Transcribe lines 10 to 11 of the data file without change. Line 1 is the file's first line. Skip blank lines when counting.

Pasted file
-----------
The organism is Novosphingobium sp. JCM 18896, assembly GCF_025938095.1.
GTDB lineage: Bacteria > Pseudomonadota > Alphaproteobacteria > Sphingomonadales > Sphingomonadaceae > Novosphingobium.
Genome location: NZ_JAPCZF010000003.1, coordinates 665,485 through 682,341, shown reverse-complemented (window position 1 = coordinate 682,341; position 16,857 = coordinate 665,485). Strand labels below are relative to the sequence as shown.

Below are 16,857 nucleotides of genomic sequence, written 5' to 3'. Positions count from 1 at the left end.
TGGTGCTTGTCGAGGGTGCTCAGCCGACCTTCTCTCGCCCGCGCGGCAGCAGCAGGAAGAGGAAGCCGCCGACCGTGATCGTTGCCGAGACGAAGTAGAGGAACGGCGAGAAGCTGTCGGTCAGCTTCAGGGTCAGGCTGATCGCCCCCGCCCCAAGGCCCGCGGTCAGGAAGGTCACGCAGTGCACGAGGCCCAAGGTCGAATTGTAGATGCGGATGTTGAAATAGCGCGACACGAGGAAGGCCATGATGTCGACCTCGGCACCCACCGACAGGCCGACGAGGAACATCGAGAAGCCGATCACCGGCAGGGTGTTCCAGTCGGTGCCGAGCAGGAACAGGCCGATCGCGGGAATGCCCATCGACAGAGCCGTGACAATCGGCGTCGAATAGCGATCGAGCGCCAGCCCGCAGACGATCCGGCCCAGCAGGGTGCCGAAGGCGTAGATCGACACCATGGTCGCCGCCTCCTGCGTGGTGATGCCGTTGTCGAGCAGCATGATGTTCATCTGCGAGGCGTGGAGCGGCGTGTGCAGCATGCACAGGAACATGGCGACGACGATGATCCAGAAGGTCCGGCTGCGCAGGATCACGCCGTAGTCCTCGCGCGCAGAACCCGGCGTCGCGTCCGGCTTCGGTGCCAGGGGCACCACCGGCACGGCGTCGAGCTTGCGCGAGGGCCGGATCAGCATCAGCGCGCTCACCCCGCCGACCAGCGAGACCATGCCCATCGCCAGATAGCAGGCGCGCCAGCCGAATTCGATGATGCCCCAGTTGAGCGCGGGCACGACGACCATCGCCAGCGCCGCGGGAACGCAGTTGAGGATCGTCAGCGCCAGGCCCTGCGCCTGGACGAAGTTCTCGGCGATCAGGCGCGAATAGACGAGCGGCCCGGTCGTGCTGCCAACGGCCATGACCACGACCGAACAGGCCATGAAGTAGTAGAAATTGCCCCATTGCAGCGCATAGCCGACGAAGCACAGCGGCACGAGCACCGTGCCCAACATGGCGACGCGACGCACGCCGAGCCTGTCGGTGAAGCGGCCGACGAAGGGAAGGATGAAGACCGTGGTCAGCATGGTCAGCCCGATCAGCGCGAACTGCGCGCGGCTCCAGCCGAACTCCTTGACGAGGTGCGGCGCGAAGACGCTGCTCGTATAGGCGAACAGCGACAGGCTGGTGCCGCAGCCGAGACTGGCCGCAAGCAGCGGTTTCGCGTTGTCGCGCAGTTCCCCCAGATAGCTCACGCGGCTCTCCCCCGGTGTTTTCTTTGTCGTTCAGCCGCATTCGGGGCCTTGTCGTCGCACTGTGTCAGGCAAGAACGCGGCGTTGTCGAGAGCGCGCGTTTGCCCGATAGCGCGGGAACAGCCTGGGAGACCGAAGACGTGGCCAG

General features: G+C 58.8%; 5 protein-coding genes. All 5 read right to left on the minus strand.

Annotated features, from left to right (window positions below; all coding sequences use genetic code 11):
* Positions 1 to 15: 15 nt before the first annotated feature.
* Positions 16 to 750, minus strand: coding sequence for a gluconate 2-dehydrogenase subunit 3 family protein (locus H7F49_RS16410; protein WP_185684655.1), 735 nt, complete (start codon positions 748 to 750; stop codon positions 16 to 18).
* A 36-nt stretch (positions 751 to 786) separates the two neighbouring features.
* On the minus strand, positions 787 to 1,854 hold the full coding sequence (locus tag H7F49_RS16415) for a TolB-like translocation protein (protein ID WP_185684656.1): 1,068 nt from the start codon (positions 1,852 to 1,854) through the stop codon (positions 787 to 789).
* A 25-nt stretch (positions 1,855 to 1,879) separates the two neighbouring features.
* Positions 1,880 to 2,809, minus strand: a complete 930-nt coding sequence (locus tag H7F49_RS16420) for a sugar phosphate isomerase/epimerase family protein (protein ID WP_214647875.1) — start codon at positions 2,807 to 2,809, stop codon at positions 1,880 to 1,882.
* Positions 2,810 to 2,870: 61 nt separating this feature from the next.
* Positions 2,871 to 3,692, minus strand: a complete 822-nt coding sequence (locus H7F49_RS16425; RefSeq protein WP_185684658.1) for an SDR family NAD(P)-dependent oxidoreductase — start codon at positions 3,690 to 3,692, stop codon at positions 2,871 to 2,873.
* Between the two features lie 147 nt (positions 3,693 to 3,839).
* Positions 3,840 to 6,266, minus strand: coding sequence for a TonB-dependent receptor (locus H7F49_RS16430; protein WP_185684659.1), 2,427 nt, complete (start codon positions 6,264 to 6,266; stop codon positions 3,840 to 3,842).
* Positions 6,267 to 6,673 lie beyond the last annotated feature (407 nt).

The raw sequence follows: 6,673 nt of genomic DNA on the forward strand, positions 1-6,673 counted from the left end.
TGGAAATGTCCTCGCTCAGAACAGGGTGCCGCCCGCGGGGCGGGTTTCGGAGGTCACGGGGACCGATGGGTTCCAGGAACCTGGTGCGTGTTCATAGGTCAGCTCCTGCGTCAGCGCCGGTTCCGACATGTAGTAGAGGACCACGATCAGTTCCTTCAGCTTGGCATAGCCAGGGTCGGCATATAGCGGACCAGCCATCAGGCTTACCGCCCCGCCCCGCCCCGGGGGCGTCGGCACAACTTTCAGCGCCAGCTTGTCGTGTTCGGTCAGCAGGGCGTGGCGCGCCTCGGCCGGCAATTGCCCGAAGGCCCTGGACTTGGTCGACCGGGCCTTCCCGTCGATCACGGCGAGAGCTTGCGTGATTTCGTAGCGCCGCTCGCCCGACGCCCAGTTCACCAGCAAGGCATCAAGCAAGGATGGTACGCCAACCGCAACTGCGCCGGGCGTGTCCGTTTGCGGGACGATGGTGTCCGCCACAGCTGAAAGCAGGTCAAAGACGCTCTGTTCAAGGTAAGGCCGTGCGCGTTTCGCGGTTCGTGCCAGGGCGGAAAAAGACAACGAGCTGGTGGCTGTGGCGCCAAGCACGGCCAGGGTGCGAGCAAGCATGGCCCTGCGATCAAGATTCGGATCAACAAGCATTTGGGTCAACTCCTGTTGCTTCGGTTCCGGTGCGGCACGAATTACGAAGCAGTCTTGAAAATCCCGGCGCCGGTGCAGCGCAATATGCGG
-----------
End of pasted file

* A 36-nt stretch (positions 751 to 786) separates the two neighbouring features.
* On the minus strand, positions 787 to 1,854 hold the full coding sequence (locus tag H7F49_RS16415) for a TolB-like translocation protein (protein ID WP_185684656.1): 1,068 nt from the start codon (positions 1,852 to 1,854) through the stop codon (positions 787 to 789).